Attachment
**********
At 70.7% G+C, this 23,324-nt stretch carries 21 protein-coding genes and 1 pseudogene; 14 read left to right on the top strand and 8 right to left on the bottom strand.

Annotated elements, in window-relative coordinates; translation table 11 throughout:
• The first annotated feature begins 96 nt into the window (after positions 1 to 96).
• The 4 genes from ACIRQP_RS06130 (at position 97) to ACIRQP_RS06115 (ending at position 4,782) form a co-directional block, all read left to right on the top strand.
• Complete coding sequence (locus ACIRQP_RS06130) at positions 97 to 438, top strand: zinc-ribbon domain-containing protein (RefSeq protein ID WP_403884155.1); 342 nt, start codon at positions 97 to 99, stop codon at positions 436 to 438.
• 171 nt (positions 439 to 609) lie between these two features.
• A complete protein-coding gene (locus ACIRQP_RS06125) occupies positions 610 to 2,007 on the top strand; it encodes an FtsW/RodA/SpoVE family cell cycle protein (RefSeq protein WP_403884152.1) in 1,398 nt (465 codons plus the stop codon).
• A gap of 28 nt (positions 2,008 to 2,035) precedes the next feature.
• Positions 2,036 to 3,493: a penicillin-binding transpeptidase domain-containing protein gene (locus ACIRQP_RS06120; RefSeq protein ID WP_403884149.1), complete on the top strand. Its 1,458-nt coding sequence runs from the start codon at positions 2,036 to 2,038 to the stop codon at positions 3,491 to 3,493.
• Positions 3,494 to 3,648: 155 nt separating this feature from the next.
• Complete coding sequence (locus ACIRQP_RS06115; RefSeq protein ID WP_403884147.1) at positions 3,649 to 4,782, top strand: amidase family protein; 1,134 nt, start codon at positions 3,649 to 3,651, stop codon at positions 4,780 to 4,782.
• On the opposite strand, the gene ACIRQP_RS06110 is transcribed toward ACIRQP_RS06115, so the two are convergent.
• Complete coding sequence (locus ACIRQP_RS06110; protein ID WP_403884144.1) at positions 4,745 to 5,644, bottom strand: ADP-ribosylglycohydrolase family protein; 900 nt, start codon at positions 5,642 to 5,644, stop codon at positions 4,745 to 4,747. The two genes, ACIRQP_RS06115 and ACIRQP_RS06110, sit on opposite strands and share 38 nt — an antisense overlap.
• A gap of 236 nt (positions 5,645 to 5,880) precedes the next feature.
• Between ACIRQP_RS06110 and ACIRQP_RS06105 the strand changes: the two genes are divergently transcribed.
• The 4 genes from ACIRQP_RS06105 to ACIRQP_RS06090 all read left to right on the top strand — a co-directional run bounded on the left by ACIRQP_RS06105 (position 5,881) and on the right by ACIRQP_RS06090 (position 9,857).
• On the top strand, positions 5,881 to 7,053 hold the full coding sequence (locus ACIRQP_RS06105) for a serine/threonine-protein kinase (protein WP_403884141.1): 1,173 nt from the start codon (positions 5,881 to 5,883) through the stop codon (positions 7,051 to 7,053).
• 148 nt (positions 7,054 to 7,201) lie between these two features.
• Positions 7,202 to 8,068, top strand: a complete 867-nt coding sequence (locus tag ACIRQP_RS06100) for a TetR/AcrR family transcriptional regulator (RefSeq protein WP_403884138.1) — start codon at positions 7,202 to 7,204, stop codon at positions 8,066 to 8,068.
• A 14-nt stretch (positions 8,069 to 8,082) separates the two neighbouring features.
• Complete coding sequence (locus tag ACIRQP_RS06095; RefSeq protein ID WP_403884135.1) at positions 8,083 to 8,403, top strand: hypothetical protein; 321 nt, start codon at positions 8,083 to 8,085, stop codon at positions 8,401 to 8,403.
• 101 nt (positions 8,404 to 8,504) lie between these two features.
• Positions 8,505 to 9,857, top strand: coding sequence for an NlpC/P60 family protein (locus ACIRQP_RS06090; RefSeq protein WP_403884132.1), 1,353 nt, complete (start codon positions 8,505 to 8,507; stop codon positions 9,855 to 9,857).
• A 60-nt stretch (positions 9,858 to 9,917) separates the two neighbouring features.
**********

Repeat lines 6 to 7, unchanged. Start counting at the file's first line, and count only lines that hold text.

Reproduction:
• 171 nt (positions 439 to 609) lie between these two features.
• A complete protein-coding gene (locus ACIRQP_RS06125) occupies positions 610 to 2,007 on the top strand; it encodes an FtsW/RodA/SpoVE family cell cycle protein (RefSeq protein WP_403884152.1) in 1,398 nt (465 codons plus the stop codon).